Come Sail Away
04/07/2017 07:00AM ● Published by Christy Quebedeaux
Gallery: The Cypremort Yacht Club [5 Images] Click any image to expand.
Cypremort Yacht Club
By Sherise Henry
For those who have been exposed to the peaceful rhythm of a sailboat, the bonding that takes place among crewmembers and the stories that are told at the clubhouse, sailing is not only a unique experience, but also a lifestyle of fun and fellowship. The Cypremort Yacht Club is home to this lifestyle for sailors in the Acadiana area. With a history that dates back to 1968, word soon spread that sailing enthusiasts had found the perfect place to practice their sport and bring their families.
Butch Leger joined the Yacht Club in 1981 and fondly recalls what drew him to the sport. “I had just purchased a 22-foot sailboat and knew only that I wanted to learn how to sail, and being a member gave me that opportunity through club racing and guidance from fellow members,” he says. One doesn’t have to own a boat to be a member of the Yacht Club. But for Leger the spirit of competition involved in racing his boat added to his experience. “Being a part of the races that’s really how I learned to sail,” he says.
Leger has been sailing for so long that he explains the process with ease. “Learning how to sail is a very simple process. You can sail 40 or 45 degrees into the wind. The sail draws you just as an airplane would lift you; it gives you a lift and draws you into the sail. The keel helps you also.” The keel is a flat blade attachment at the bottom of the boat that keeps the boat from being blown over. Leger also explains that at full speed a sailboat is traveling at 5 or 6 knots (every knot in sailor terms equals 1.5 miles per hour in laymen’s terms). The quiet sustaining winds and rhythm of the water is quite different from the racing sound of a boat with a motor. It is undeniable that those who’ve tried the sport seem to love it.
Some even fish off of their sailboats. In Leger’s experience, his love of sailing led to the catch of a lifetime. “I actually met my husband sailing,” says Chris Leger, Butch’s wife of nearly 30 years. “I met my husband through my brother who was a member of the Yacht Club and we were crewing on his boat,” she explains. Chris says that was her first experience sailing and her love for the sport has only grown since then. “It doesn’t matter if your boat is big or little because we have made some great trips,” she explains. “ We have made some great friendships and the best thing about having a clubhouse is you can race, sail and shower all before going home.”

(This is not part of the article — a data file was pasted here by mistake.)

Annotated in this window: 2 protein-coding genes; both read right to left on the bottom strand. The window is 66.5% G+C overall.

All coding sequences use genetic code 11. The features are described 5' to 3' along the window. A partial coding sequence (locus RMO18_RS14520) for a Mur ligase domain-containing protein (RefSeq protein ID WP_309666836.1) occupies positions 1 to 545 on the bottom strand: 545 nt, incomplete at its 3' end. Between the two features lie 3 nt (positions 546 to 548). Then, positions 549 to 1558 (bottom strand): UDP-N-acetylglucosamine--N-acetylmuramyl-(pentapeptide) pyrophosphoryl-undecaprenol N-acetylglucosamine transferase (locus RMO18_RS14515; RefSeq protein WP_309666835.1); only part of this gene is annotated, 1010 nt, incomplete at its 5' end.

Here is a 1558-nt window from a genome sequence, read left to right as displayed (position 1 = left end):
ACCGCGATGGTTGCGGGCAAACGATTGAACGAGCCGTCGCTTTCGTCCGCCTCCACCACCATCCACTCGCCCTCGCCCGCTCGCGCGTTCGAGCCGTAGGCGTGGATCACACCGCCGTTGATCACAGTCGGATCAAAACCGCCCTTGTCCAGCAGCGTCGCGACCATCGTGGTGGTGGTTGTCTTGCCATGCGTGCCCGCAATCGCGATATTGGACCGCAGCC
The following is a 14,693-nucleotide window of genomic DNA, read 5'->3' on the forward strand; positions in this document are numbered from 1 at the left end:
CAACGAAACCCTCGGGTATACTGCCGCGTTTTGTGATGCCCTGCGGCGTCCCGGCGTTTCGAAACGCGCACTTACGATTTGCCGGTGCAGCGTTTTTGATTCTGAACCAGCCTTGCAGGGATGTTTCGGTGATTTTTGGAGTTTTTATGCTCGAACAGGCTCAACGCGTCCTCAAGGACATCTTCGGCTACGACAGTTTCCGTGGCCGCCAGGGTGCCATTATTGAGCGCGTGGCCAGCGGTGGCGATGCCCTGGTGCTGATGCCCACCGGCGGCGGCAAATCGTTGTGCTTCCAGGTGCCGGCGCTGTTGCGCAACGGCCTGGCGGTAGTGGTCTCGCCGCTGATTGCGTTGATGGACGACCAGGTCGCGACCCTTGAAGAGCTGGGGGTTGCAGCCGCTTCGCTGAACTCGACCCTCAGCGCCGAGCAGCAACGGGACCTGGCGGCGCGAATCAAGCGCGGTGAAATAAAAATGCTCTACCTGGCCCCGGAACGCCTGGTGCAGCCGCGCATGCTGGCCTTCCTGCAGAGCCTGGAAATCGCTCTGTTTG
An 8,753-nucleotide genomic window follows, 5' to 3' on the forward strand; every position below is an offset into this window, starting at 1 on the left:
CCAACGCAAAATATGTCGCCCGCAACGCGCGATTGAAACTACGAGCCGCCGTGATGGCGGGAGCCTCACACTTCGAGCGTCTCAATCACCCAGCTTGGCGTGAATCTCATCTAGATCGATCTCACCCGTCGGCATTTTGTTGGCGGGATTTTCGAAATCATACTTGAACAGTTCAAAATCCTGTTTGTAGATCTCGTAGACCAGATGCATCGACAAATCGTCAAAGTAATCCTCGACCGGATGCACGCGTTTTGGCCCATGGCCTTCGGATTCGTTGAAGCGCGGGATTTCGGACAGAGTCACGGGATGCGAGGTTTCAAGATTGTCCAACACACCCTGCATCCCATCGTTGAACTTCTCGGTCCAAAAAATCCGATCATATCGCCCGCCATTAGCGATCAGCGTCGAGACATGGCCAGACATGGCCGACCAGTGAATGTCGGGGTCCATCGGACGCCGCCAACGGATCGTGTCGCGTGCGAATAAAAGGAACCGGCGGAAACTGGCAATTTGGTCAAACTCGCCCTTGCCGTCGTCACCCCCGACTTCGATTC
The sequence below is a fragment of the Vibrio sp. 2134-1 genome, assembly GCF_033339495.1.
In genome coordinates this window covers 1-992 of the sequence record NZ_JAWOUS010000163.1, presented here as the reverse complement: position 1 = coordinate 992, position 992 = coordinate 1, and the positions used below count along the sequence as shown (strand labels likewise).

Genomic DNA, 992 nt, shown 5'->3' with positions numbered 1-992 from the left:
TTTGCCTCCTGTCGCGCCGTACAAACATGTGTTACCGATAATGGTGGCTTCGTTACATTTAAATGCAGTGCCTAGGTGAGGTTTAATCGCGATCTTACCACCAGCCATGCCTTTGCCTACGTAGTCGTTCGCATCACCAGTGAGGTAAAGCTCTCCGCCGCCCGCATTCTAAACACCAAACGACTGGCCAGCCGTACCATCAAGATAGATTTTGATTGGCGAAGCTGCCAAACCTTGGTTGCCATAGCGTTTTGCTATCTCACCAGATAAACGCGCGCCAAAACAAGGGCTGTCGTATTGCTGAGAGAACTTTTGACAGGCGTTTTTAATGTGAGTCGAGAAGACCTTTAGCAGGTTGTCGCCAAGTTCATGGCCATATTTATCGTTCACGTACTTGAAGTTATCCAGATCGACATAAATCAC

Chris says the club occasionally holds socials and provides a great atmosphere for those who want social interaction. “It’s the type of sport that you can do for a lifetime. I have people that are sailing at 80 years old,” says Butch.
There are currently 120 members at Cypremort Yacht Club. Their clubhouse has a fully equipped kitchen upstairs and restrooms and showers downstairs. There’s a covered deck below and an open deck above. There are 17 wet slips for larger boats (wet slips are docking spaces for boats that are on the water) and 25 dry slips for members with trailer boats. The club also has a fleet of Sunfish sailboats for young boaters who want a chance to learn the sport. There’s even a Junior Sunfish program to teach kids, and the occasional adult, how to sail and race Sunfish sailboats.
The Yacht Club is situated on Vermillion Bay at Cypremort Point, which gives sailors a protected area to sail. However for those that seek a bigger adventure, trips have also been made offshore. Butch says when you are offshore you are pretty much sailing for 24 straight hours. Whichever your level of interest, the Cypremort Yacht Club has a program or crewmember that can help get you acquainted with your water adventure.
For those who just want to borrow the club’s appeal and sense of class, the Yacht Club is rented for weddings, receptions and seminars. And for anyone thinking of sailing into the wind after reading this, the Legers warn that this hobby has an addicting affect. “We like the competiveness - it’s exciting. It’s like any kind of hobby once you get into it. Its so much fun,” says Chris. Butch agrees, “These days, I usually race with my wife Chris as my only crew and still enjoy the thrill of racing and being out on the water. The most gratifying aspect of membership is the friendships that you forge with people who share your passion for boats, sailing and the water.”